Selected readings on US charter schools
Finally, a report on education reform that doesn’t criticize Wyoming.
The Center for Education Reform [earlier this year] released a study on the problems with charter school authorizers. Many of these state bodies do not screen proposed charters well enough; others do not make certain the schools are performing.
And the document didn’t even mention the Cowboy State once.
Oh, but wait. There is a good reason for that: Wyoming doesn’t have a state-level authorizer of charter schools.
Rather, the Cowboy State clings to the ineffective model of letting local districts approve n or mostly disapprove n charter school applications. It is little wonder, then, that there are only a handful of charters across the state despite the fact that Wyoming’s law is nearly 20 years old.
Last week’s report from the Center for Education Reform does mention this issue: “States with strong, multiple chartering authorities have almost three and a half times more charter schools than states that only allow local board approval.”
The flaws with local approval are obvious n even if they have not caused lawmakers to review the law. Local boards do not like to give up control (in a true charter, the school trades autonomy for the requirement that it perform); they fear competition; and they have to move funds from regular programs to pay for running the new school.
While we appreciate the Legislature’s efforts to create accountability for schools, teachers and principals, few believe that is all that it will take to lift Wyoming out of mediocrity. Rather, legislators need a multi-pronged approach, and that includes looking at the state’s charter school law.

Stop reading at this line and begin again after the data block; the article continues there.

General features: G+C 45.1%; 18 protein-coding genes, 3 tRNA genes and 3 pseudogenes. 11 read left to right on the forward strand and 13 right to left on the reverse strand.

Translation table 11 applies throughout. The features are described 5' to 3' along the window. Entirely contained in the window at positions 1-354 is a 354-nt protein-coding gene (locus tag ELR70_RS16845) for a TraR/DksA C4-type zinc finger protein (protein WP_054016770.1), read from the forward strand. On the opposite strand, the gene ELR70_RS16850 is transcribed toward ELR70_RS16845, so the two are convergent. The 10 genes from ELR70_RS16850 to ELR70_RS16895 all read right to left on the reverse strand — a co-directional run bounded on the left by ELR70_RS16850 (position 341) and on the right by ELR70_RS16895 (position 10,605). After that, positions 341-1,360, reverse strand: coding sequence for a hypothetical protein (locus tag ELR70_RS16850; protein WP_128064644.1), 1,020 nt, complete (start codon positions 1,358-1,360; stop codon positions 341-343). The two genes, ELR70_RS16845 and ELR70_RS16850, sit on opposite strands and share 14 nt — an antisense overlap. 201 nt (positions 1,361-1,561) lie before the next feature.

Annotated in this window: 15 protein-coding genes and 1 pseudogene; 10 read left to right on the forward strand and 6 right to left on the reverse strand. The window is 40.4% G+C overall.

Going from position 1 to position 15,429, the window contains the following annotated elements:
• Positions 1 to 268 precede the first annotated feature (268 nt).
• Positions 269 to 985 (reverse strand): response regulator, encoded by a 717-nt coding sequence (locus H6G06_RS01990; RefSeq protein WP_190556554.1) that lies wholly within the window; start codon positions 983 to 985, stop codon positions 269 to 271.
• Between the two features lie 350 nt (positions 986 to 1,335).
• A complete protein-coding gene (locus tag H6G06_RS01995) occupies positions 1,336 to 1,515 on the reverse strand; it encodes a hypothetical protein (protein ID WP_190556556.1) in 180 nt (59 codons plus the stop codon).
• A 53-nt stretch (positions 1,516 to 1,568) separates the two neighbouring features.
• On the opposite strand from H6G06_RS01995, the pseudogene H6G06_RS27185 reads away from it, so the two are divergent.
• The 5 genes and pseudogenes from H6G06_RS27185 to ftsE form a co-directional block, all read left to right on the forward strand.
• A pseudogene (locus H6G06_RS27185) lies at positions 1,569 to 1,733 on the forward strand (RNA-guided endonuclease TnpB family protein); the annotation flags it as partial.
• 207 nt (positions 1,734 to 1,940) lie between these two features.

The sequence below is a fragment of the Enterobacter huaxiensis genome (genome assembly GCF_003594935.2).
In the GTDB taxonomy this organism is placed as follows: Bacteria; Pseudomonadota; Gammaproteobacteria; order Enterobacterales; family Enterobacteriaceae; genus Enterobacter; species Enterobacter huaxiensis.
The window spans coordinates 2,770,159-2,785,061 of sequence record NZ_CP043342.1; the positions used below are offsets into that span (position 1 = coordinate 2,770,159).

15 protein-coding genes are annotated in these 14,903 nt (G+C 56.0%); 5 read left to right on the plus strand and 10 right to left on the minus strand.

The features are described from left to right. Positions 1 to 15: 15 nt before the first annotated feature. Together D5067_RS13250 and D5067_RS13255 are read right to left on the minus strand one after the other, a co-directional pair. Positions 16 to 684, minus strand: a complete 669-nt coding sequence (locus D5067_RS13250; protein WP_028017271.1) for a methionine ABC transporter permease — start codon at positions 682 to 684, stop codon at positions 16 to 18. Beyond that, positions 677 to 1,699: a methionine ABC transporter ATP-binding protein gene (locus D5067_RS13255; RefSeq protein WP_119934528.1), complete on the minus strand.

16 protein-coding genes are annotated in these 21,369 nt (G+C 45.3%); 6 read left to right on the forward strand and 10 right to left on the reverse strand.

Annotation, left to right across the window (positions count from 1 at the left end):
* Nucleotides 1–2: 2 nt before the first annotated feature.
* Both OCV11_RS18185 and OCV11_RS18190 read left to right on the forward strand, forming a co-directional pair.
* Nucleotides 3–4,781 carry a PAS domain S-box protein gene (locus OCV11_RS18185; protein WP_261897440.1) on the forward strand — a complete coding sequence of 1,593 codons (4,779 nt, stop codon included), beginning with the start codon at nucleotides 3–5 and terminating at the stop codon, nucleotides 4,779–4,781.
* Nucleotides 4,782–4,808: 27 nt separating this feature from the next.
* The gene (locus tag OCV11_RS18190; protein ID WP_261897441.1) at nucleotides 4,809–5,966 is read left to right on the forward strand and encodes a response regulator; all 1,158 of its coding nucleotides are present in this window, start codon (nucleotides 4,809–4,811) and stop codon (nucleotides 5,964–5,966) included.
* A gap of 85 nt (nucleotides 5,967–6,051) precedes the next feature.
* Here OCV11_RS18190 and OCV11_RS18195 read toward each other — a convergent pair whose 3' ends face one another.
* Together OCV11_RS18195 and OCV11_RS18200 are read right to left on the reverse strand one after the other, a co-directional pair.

Among other things n like making certain the schools have true autonomy to challenge the status quo n Wyoming needs to create options for charter school applicants. Even using the State Board of Education for appeals (the current process) is meaningless since most of its members come from the current system: They lack clarity about the values of competition and charter schools.
Indeed, the Center for Education Reform says this is a “make it or break it” factor. It calls independent authorizers “one of the most important components of a strong charter school law.”
There are several ways that states go about creating such authorizers. One option is a commission. But these often yield another layer of bureaucracy n it is doubtful lawmakers are going to do that n and they can become too intertwined with the current public school system.
On the other hand, states that let their universities serve as authorizers have enjoyed great success. Schools of higher learning tend to be more forward thinking and exercise independence from the public education bureaucracy.
Regardless of which path they take, Wyoming lawmakers need to get serious about creating a vital charter school law with an independent authorizer. Charters are not the only solution to fixing the state’s public schools. But they can play a huge role in raising the academic bar across the entire system.
Source: Wyoming News – Staff Editorial